hundreds of zillions of plants. Nuts have one big problem as seeds:
they are a great big tasty chunk of food, worth serious effort on the
part of birds and mammals to search out and dig up. And they do. We
also need to have good production of uniform clones for the machinable
systems; machines have to have uniform conditions in order to work.
Tissue culture offers its immense promise of all the plants we can
use, cheap, but the start-up costs are high. There are answers for all
this, but they take time to implement.

Weeds:  Both chestnuts and hazels will shade out most of the usual
weeds, once they are established, but a new kind of weed, not a
problem in cornfields or orchards, develops: the woody weed. Birds use
the bushes and trees of woody agriculture plantings extensively, and
drop all kinds of weed seeds. At Badgersett, the list so far includes
grape, wild cherry, box elder, elder, prickly ash, and raspberry.
These are not a problem in cultivated fields, because they are plowed
up; not a problem in orchards, because the land between trees is open,
and mowed or cultivated. In woody ag plantings, though, the
bushes/trees can be so tightly packed that woody weeds can get well
established in between them before you know it. Then getting rid of
them can be a chore. Multiply twenty years of bird droppings times 200
acres. That's a lot of cherry and raspberry and grape seed. It may be
that hand labor will be needed to periodically clean them out; that's
what we're doing now.

Pollination: Turns out to be a factor that needs forethought. Both
chestnuts and hazels require a genetically different tree nearby for
pollination, and both have special needs. Chestnuts are rather weak
pollinators (don't produce much, and it doesn't travel far from the
tree); in order to get a good crop, you need a big pollen-producing
tree nearby, which means if you plant acres of uniform, young trees,
there is likely to be a period when the trees could be producing more,
but aren't, because of inadequate pollen. Hazels are strong
pollinators (lots of pollen, travels well), but they are likely to
have incompatibility problems (they're fussier about sexual partners
than chestnuts), which will require paying knowledgable attention to
the mix of cultivars in your planting. And we've found that deer will
eat the male catkins voraciously just before they shed pollen. For
several years, we have seen tons of males on the hazel bushes, up
until they start to expand in the spring. Then, in a few days, all the
catkins below four feet, all the way into the middle of the bushes,
disappear. If you have lots of deer and a planting of only a few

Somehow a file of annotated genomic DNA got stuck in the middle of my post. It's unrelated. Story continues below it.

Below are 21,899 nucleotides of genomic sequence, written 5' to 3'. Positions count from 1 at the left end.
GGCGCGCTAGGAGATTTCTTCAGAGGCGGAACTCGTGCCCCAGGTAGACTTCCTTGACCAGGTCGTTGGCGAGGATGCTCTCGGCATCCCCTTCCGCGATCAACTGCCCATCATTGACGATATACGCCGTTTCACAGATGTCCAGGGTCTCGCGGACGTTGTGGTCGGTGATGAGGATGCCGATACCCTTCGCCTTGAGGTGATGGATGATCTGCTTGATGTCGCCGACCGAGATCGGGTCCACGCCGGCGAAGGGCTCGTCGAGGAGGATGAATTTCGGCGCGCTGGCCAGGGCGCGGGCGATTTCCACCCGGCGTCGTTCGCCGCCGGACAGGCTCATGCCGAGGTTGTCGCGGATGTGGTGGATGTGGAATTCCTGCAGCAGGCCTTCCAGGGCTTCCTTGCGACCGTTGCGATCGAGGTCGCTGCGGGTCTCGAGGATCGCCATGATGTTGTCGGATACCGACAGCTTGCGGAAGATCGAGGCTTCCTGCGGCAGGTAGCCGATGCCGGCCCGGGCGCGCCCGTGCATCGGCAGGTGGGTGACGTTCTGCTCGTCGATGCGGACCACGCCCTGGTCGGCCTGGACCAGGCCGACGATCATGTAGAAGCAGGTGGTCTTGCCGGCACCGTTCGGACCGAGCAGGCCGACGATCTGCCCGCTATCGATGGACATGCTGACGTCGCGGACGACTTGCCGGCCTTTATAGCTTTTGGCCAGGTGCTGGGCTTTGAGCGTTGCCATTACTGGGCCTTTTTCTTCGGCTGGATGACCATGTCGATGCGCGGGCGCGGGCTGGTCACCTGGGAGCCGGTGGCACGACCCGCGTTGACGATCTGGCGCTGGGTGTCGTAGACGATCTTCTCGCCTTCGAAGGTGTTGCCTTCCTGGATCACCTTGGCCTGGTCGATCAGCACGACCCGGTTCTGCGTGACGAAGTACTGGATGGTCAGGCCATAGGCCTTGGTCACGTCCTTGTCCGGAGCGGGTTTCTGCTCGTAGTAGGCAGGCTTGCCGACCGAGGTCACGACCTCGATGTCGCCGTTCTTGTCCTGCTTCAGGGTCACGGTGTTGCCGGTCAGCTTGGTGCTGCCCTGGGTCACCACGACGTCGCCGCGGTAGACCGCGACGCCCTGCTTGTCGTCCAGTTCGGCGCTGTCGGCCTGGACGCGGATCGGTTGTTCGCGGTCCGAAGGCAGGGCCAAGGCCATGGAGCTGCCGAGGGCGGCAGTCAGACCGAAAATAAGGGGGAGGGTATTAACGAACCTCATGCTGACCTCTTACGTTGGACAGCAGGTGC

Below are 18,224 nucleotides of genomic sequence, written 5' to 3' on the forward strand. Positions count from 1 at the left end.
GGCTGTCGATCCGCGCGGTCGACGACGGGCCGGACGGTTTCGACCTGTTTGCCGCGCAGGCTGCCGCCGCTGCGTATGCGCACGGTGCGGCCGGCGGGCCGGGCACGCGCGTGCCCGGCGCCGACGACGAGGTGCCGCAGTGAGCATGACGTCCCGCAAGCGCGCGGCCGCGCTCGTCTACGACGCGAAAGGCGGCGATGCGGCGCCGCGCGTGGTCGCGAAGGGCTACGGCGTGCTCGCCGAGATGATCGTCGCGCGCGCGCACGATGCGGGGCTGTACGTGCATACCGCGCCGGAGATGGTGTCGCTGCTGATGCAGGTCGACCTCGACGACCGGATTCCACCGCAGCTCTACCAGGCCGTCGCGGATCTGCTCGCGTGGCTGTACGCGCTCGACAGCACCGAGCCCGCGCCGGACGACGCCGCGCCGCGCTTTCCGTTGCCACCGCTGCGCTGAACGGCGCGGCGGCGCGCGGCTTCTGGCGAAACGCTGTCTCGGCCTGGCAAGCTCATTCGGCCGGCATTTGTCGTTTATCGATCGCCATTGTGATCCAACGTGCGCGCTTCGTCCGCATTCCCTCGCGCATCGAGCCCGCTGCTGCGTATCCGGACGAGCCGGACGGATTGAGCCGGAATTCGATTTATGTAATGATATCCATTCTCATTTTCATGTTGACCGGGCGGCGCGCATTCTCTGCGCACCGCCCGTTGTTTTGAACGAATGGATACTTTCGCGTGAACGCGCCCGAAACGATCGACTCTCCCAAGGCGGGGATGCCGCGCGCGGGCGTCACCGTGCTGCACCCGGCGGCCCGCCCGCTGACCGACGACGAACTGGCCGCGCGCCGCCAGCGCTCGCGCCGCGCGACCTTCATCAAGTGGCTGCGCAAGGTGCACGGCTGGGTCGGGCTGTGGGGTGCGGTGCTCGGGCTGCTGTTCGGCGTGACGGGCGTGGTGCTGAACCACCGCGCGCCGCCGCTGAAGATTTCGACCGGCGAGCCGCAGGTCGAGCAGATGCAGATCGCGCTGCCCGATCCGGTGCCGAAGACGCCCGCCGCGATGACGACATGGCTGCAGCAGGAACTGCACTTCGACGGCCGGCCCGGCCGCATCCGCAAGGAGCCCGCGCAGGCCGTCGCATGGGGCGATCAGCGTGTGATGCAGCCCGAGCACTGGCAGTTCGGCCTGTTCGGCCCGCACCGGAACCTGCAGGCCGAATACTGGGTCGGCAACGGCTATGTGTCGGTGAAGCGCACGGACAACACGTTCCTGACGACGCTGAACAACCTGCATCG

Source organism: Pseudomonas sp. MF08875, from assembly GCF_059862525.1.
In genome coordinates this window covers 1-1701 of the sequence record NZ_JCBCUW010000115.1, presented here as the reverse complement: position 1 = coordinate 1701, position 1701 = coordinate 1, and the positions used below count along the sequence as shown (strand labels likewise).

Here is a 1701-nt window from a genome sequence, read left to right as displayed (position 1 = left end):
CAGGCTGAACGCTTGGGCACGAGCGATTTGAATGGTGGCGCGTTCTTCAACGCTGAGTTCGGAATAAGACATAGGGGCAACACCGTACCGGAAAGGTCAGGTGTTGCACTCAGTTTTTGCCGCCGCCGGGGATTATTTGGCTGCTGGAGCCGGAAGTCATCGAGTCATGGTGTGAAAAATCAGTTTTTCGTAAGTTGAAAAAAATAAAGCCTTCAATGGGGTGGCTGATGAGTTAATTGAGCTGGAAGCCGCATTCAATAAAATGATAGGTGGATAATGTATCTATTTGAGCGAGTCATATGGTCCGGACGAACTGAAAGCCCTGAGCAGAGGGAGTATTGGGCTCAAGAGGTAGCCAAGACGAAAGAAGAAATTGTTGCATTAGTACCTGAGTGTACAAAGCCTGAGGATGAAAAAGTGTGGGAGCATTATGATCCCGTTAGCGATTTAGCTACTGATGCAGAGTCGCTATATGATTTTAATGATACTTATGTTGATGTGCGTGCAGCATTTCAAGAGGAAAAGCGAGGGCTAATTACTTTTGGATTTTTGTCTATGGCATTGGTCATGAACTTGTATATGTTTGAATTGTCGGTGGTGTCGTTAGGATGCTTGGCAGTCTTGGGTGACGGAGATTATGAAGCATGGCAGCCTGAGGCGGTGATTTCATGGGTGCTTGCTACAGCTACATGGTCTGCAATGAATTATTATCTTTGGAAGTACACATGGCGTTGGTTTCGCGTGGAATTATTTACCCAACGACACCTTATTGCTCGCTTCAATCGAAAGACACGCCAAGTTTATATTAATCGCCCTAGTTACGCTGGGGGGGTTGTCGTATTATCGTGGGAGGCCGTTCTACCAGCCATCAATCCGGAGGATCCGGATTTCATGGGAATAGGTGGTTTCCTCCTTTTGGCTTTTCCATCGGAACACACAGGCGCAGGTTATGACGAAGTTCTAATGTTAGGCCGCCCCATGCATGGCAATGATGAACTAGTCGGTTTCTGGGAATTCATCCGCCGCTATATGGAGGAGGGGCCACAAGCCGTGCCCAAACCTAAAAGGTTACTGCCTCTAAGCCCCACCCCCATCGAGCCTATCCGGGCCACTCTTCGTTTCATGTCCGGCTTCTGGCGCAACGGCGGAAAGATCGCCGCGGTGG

acres, this may mean that although your bushes are old enough to be
producing a crop, and have lots of female flowers, they may not get
pollinated until the bushes are well over four feet tall. This
shouldn't be a problem in really big plantings; the deer couldn't eat
all the catkins on twenty acres, for example (I think).

Pests: Another unknown is the possible buildup of diseases or insects
over the long run, when the ground is not tilled. It may be that since
the system is less perturbed, natural antagonists of the pests may
build up stable populations, and better control the unwanted critters;
then again, it may not. We haven't been doing this long enough to
really know -- only twelve years. (I can tell you, though, that the
hazels are full of spiders, ladybugs, lacewings, and assassin bugs,
all highly desirable insect predators.) Also, it looks like when we
cut the hazel bushes to the ground for renewal, they lose a lot of
chronic disease in the old wood; the new shoots are tremendously
vigorous, dark green and healthy looking, and they stay that way for
several years. (We still have lots to learn here. I can guarantee the
readers that Murphy and his laws will show up sooner or later. Still,
there is no reason problems here should be greater than in other
crops.)

Vertebrates: In tilled fields, there is no stable habitat for birds or
mammals. They may use the fields a little, but cannot live there; so
the larger the field, the fewer vertebrate crop thieves.  In woody
agriculture fields, however, all kinds of vertebrates can make
themselves at home, permanently. This will sound great to critter
sympathizers, myself among them, but it could spell trouble for the
crop. Mice eat a lot of hazelnuts before they are ripe, and so do
bluejays, crows, etc. Most of the theft is not outright eating, but
the storing of food for later. The effect on regional vertebrate
populations of square miles of woody agriculture plantings remains to
be seen, but it might wind up that we would be growing a lot of food
for the animals, and not harvesting much of it ourselves. My guess is
that this will not happen; animal predators and space requirements
should serve to keep nut-thief populations in check, most of the time.
Anyway, it would be a better problem to have than limiting herbicide
runoff, losing soil, depleting aquifers, and loss of biological
diversity from critters having no place to live.